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Volume 27 Issue 6 | April 15 - May 27, 2022

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Vol 27 No. 6. Here’s some of it: “Growing up in a house full of riches” – the Kanneh-Masons; “As if the music knows what it is doing” – J.S. Bach; “Better experienced than described” – Women from Space; “Stories set in prehistoric times are notoriously difficult to pull off without invoking nervous laughter” – Orphan Song; “To this day when I look at an audience, there’s some part of me that sees a whole bunch of friendly teddy bears wearing bow-ties” – Boris Brott. …. etc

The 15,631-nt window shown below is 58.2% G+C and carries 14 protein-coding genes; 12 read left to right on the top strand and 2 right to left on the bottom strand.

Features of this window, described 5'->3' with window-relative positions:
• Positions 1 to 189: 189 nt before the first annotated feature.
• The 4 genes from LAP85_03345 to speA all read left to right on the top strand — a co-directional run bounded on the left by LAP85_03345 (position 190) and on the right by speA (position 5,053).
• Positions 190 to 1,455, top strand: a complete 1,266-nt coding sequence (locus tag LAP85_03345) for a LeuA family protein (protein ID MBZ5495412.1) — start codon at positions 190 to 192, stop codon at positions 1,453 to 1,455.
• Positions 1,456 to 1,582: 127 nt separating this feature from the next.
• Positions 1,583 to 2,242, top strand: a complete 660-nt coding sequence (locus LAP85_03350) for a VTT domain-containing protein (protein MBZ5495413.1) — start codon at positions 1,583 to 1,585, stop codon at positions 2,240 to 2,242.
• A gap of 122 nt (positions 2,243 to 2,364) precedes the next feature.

On the Town – Pete